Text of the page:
I don't give a free pass to any of my beleifs nor would  i ask another to take anyhting I said on face value or faulty premises.........


.


#26    fullywired

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Posted 09 July 2008 - 05:46 PM

Religious experience.

A great number of people “feel” that there is a “God”. Once again, using Ockham’s razor, most feelings related to the supernatural are effectively explained by childhood indoctrination. This is irrefutably supported by observation of other cultures. However, there are people who actually experience powerful perceptions of connection to a “higher plane”.

These feelings are expressions of the way we think and can be altered by damage to the neuronic structure, physical exertion, religious fervour, by inadequate nutrition, by heat/cold and by drugs and other toxins. The brain can modify in function if we have a cold or flu, genetic flaw or if we are in pain and possibly for many other reasons.

Brains are in a continual state of change of sequence of firings. If, for example, too much carbon dioxide invades the hypothalamus, the result can be what is known as a mystical or religious experience and other effects. People can really believe they are in contact with a higher plane when this happens, and that higher plane parallels the existing cultural expectations of the location of that person. Bertrand Russell, famous Atheist, philosopher, writer and all round good guy could bring this condition on at will, once when he was riding his pushbike. LSD and other drugs can give similar effects.

It is not that long ago that the association between epilepsy and experiencing visions was unknown. Joan of Arc suffered from Temporal Lobe epilepsy, and she fought and died for her illusions. This is another example of the intricate workings of the brain.

   The following extract is of interest along these lines:

  From "Beginning the World" by Karen Armstrong - former nun.

"My neurologist once told me that people with temporal lobe epilepsy are very often intensely religious. Certainly just before I have a grand mal fit I have a 'vision' of such peace, joy and significance that I can only call it God. What does this say about the whole nature of religious vision? Certain episodes in the lives of the saints have acquired a new meaning for me. When Theresa of Avila had her three-day vision of hell, was she simply having a temporal lobe attack? The horrors she saw are similar to those I have experienced, but in her case informed by the religious imagery of her time. Like other saints who have 'seen' hell she describes an appalling stench, which is part of an epileptic aura. Is it possible that the feeling I have had all my life that something - God, perhaps? - is just over the horizon, something unimaginable but almost tangibly present, is simply the result of an electrical irregularity in my brain? It is a question that can't yet be answered, unless it be that God, if He exists, could have created us with that capacity for Him, glimpsed at only when the brain is convulsed. What I can say, however, is that if my 'visions' have sometimes let me into 'Hell' they have also given me possible intimations of a Heaven, which I would not have been without."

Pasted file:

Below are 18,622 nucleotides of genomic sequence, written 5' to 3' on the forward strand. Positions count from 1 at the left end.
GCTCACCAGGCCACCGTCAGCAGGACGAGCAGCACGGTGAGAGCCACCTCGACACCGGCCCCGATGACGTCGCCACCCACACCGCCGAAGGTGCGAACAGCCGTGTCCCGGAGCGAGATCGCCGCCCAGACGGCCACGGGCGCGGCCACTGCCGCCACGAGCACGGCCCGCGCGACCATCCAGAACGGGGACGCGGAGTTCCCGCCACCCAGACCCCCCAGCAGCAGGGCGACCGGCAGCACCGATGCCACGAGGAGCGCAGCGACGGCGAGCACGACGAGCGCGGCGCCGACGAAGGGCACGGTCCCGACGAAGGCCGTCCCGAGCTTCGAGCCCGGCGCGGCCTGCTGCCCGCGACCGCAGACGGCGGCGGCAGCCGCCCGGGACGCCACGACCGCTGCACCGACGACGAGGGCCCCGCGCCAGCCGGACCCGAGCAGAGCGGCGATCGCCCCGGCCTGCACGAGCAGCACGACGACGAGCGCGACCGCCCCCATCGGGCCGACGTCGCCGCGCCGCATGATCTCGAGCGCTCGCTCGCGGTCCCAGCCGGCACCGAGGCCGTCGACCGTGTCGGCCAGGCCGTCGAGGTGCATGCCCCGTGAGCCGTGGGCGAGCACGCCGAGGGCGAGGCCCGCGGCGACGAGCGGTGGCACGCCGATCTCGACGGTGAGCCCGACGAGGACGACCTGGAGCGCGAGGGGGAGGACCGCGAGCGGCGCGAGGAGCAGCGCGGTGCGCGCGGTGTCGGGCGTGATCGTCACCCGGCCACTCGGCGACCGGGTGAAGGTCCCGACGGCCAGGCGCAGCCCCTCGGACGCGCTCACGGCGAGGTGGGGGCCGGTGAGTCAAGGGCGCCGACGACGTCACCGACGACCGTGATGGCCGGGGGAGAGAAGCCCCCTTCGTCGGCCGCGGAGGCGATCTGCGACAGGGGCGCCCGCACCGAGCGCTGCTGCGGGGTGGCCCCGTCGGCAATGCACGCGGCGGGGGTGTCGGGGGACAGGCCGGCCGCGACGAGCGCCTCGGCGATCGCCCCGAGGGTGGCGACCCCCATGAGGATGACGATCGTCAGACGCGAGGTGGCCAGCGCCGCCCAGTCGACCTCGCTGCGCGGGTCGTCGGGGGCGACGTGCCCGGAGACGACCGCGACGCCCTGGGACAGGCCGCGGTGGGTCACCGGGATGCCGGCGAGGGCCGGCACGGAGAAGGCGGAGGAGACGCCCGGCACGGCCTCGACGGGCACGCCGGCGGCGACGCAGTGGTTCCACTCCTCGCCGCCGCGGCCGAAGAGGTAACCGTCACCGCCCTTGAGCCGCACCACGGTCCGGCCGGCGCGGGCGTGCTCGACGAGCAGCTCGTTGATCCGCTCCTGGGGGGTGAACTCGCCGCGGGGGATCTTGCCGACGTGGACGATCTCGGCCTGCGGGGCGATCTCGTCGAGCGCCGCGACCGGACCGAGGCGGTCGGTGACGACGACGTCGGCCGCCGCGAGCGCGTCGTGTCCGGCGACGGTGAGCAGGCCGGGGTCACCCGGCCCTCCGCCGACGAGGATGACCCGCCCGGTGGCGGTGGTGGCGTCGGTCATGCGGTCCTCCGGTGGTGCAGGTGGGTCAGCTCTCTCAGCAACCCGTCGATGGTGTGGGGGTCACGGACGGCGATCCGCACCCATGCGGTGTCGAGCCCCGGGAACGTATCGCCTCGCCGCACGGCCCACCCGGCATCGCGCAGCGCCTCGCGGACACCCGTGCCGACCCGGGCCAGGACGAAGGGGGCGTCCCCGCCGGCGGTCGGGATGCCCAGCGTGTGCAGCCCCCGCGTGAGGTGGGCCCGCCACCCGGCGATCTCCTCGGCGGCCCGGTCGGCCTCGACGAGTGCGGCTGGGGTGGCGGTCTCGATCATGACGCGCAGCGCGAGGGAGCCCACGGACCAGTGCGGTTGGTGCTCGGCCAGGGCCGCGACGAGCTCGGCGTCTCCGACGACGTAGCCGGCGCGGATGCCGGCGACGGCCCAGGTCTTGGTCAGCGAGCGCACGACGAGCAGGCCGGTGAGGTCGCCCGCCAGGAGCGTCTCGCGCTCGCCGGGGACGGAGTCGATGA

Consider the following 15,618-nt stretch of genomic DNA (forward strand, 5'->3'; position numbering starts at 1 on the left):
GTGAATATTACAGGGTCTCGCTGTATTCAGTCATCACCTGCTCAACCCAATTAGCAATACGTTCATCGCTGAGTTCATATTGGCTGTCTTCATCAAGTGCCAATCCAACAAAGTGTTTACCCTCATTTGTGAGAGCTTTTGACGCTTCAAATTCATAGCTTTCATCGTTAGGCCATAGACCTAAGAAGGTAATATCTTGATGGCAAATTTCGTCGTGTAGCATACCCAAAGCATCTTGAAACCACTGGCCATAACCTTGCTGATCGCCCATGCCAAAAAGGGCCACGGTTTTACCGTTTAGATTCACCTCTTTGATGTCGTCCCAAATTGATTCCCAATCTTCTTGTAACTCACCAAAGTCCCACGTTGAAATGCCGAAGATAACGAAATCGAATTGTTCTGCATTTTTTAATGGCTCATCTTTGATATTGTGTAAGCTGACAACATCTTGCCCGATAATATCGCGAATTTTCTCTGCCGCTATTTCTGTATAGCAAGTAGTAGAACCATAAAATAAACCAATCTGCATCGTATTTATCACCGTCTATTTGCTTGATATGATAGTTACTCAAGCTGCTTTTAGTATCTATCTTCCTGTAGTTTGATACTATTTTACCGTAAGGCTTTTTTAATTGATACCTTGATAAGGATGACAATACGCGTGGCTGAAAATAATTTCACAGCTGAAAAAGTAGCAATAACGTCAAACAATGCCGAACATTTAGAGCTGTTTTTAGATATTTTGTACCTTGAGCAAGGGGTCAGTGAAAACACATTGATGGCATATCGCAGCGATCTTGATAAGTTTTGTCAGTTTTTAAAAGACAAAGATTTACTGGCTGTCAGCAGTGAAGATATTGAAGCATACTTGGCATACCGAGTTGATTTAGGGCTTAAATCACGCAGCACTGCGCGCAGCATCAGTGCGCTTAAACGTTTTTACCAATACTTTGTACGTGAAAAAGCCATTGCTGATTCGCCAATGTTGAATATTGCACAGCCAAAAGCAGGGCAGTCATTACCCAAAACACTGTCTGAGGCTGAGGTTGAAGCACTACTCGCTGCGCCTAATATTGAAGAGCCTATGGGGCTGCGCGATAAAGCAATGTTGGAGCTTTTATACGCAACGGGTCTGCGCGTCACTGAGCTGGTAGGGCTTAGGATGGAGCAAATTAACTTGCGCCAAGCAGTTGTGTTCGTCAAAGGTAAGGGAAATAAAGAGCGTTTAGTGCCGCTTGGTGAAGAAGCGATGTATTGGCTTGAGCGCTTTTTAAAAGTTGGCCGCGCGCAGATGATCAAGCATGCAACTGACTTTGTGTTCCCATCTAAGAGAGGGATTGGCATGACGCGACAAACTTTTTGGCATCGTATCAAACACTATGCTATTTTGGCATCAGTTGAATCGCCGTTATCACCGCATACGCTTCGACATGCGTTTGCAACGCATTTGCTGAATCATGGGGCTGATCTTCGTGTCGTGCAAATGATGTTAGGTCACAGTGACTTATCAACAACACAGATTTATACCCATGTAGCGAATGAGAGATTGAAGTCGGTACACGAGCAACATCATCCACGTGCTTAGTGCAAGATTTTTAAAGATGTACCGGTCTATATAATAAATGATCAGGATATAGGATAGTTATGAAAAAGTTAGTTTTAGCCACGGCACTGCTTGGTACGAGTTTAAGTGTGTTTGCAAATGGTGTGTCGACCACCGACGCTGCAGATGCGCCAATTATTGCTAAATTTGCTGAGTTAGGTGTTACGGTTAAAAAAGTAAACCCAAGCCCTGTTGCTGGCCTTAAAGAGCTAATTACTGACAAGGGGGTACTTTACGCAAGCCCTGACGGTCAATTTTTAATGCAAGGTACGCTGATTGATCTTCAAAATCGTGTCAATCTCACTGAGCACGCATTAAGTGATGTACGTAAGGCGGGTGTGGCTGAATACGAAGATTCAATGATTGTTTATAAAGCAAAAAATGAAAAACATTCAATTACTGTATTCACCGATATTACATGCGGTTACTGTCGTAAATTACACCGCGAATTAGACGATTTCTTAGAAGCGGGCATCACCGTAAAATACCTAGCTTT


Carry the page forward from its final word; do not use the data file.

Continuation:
The question has to be asked, what relationship to a higher plane is one that is culturally dependant and only happens when the brain is interfered with in some manner? A further question; is it fair play by a higher entity or whatever, to only allow this to happen to a minority of people with abnormalities of, or with the induction of, foreign matter into the brain? A further question is, would some entity expect that we should take any notice of them and follow the Joan of Arc’s to our deaths?